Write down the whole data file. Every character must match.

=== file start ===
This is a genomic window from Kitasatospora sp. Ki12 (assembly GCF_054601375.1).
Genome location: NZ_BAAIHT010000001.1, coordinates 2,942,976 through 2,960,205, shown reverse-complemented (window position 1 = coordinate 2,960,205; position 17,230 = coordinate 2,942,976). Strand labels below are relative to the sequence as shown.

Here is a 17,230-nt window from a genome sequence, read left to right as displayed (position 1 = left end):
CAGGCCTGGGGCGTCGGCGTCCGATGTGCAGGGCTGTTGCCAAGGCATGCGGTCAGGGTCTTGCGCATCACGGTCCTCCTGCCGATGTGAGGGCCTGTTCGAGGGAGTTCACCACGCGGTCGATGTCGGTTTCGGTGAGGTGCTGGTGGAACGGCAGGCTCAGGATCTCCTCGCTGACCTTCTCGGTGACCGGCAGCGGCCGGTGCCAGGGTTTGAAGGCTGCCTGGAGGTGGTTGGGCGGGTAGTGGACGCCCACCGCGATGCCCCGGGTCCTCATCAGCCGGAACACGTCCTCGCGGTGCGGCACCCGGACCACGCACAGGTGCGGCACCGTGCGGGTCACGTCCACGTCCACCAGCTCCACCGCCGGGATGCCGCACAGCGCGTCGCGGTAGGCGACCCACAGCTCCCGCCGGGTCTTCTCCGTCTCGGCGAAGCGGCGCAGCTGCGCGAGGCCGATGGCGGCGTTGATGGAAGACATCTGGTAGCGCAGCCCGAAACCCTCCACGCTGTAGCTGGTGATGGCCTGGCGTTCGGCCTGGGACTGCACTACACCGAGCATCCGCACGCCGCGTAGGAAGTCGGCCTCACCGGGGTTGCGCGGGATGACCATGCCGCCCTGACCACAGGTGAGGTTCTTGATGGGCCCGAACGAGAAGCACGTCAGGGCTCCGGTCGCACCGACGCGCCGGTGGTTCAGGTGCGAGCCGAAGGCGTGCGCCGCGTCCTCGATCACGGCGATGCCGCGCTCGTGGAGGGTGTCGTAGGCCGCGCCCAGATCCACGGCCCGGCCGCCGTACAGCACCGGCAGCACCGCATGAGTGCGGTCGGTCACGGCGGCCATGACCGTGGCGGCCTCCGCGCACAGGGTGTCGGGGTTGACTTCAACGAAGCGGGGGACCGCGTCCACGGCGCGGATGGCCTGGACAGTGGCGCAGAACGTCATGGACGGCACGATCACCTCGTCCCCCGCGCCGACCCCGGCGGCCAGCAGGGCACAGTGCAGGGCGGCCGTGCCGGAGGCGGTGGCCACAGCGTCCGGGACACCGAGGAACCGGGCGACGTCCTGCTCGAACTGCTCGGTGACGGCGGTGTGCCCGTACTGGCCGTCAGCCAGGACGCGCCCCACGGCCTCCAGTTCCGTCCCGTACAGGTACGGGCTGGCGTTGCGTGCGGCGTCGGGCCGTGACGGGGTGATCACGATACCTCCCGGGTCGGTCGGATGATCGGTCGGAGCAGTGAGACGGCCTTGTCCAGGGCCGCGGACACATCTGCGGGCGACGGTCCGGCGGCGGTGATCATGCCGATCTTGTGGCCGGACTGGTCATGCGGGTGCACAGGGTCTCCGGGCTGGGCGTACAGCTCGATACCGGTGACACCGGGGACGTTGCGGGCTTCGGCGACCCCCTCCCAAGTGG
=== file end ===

This is a genomic window from Kitasatospora sp. Ki12 (assembly GCF_054601375.1).
Genome location: NZ_BAAIHT010000001.1, coordinates 2,942,976 through 2,960,205, shown reverse-complemented (window position 1 = coordinate 2,960,205; position 17,230 = coordinate 2,942,976). Strand labels below are relative to the sequence as shown.

Here is a 17,230-nt window from a genome sequence, read left to right as displayed (position 1 = left end):
CAGGCCTGGGGCGTCGGCGTCCGATGTGCAGGGCTGTTGCCAAGGCATGCGGTCAGGGTCTTGCGCATCACGGTCCTCCTGCCGATGTGAGGGCCTGTTCGAGGGAGTTCACCACGCGGTCGATGTCGGTTTCGGTGAGGTGCTGGTGGAACGGCAGGCTCAGGATCTCCTCGCTGACCTTCTCGGTGACCGGCAGCGGCCGGTGCCAGGGTTTGAAGGCTGCCTGGAGGTGGTTGGGCGGGTAGTGGACGCCCACCGCGATGCCCCGGGTCCTCATCAGCCGGAACACGTCCTCGCGGTGCGGCACCCGGACCACGCACAGGTGCGGCACCGTGCGGGTCACGTCCACGTCCACCAGCTCCACCGCCGGGATGCCGCACAGCGCGTCGCGGTAGGCGACCCACAGCTCCCGCCGGGTCTTCTCCGTCTCGGCGAAGCGGCGCAGCTGCGCGAGGCCGATGGCGGCGTTGATGGAAGACATCTGGTAGCGCAGCCCGAAACCCTCCACGCTGTAGCTGGTGATGGCCTGGCGTTCGGCCTGGGACTGCACTACACCGAGCATCCGCACGCCGCGTAGGAAGTCGGCCTCACCGGGGTTGCGCGGGATGACCATGCCGCCCTGACCACAGGTGAGGTTCTTGATGGGCCCGAACGAGAAGCACGTCAGGGCTCCGGTCGCACCGACGCGCCGGTGGTTCAGGTGCGAGCCGAAGGCGTGCGCCGCGTCCTCGATCACGGCGATGCCGCGCTCGTGGAGGGTGTCGTAGGCCGCGCCCAGATCCACGGCCCGGCCGCCGTACAGCACCGGCAGCACCGCATGAGTGCGGTCGGTCACGGCGGCCATGACCGTGGCGGCCTCCGCGCACAGGGTGTCGGGGTTGACTTCAACGAAGCGGGGGACCGCGTCCACGGCGCGGATGGCCTGGACAGTGGCGCAGAACGTCATGGACGGCACGATCACCTCGTCCCCCGCGCCGACCCCGGCGGCCAGCAGGGCACAGTGCAGGGCGGCCGTGCCGGAGGCGGTGGCCACAGCGTCCGGGACACCGAGGAACCGGGCGACGTCCTGCTCGAACTGCTCGGTGACGGCGGTGTGCCCGTACTGGCCGTCAGCCAGGACGCGCCCCACGGCCTCCAGTTCCGTCCCGTACAGGTACGGGCTGGCGTTGCGTGCGGCGTCGGGCCGTGACGGGGTGATCACGATACCTCCCGGGTCGGTCGGATGATCGGTCGGAGCAGTGAGACGGCCTTGTCCAGGGCCGCGGACACATCTGCGGGCGACGGTCCGGCGGCGGTGATCATGCCGATCTTGTGGCCGGACTGGTCATGCGGGTGCACAGGGTCTCCGGGCTGGGCGTACAGCTCGATACCGGTGACACCGGGGACGTTGCGGGCTTCGGCGACCCCCTCCCAAGTGG